At least 18 people were killed Sunday by three separate tornadoes spawned by a powerful storm system that tore through the central and southern states.
The Arkansas Department of Emergency Management confirmed early today that at least 16 people had been killed after a tornado swept through central Arkansas, while an Oklahoma county sheriff’s dispatcher said that one person had died in the town of Quapaw, near the state’s borders with Kansas and Missouri. Fox News has said that one person died when a tornado hit Keokuk County, Iowa.
In the small town of Vilonia in central Arkansas’ Faulkner county, winds ripped houses off their foundations and flipped cars on top of the rubble. It was one of the worst hit communities. The community of Mayflower was also hit pretty bad.
“There’s just really nothing there anymore. We’re probably going to have to start all over again,” Vilonia Schools Superintendent Frank Mitchell said early Monday after looking at what had been a $14 million intermediate school set to open this fall.
The tornado shredded cars and trucks stuck along Interstate 40 north of Little Rock. State troopers had gone from vehicle-to-vehicle to check on motorists, and were surprised to see that no one had been killed.
“About 30 vehicles — large trucks, sedans, pickup trucks — were going through there when the funnel cloud passed over,” stated Bill Sadler, a spokesman for the Arkansas State Police.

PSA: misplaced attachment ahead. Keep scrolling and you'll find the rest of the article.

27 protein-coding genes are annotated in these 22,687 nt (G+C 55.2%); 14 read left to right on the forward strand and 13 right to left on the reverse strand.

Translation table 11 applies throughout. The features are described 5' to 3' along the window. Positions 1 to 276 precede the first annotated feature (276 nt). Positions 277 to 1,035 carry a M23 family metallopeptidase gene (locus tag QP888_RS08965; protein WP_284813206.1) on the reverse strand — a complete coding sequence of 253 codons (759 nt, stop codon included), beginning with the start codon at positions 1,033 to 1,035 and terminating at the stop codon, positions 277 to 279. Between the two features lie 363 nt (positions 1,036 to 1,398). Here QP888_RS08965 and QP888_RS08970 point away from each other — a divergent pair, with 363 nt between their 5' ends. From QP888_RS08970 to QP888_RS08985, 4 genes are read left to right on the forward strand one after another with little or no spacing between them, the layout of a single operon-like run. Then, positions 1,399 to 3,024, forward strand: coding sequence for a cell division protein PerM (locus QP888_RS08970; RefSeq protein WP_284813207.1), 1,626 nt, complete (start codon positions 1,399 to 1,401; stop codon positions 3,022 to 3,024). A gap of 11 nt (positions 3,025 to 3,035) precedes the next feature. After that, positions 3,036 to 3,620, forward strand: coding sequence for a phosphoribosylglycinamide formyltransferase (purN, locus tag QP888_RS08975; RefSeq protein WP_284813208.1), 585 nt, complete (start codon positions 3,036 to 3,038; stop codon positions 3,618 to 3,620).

The National Weather Service in North Little Rock said that it’s pretty certain that the Mayflower and Vilonia storm will be rated as the nation’s strongest twister to date this year.
“It has the potential to be EF3 or greater,” stated meteorologist Jeff Hood. EF3 storms have winds greater than 136 mph. “Based on some of the footage we’ve seen from Mayflower and where it crossed Interstate 40, things were wrecked in a very significant way.”
Becky Naylor, 57, from Mayflower, said, “It sounded like a constant rolling, roaring sound. Trees were really bending and the light poles were actually shaking and moving. That’s before we shut the door and we’ve only shut the door to the storm cellar two times.”
The White House has issued a statement in which President Barack Obama has promised that the federal government would assist in the recovery and praised the efforts of first-responders and neighbors.
“Your country will be there to help you recover and rebuild as long as it takes,” Obama said.
There wasn’t just destruction in Arkansas. A huge storm system moved through parts of the Plains, Midwest, and South.
Less than two hours before the Arkansas tornado hit, a twister hit Quapaw, which is a small northeastern Oklahoma community. One person was killed and a least six others were injured, according to Ottawa County sheriff’s dispatcher Kelli Soechs.
Ottawa County Emergency Management director Joe Dan Morgan stated that Quapaw, which has approximately 900 residents, was incredibly damaged by the tornado.
“Looks like about half of town got extensive damage as well as the fire department,” Morgan said.
After tearing through Quapaw, the tornado moved northward into Kansas and caused extensive damage in Baxter Springs. It’s a city that has about 4,200 residents. Several people were injured there.
Tornadoes also touched down in Iowa, Nebraska, and Missouri yesterday.
“Forecasters warned that areas that weren’t hit by tornadoes were still at risk of damage from hail and powerful straight-line winds. Forecasters warned of hail stones as big as baseballs and wind gusts that could reach hurricane-force — 75 mph or higher.”
Our thoughts and prayers are with everyone who was affected by the tornadoes in some shape or form.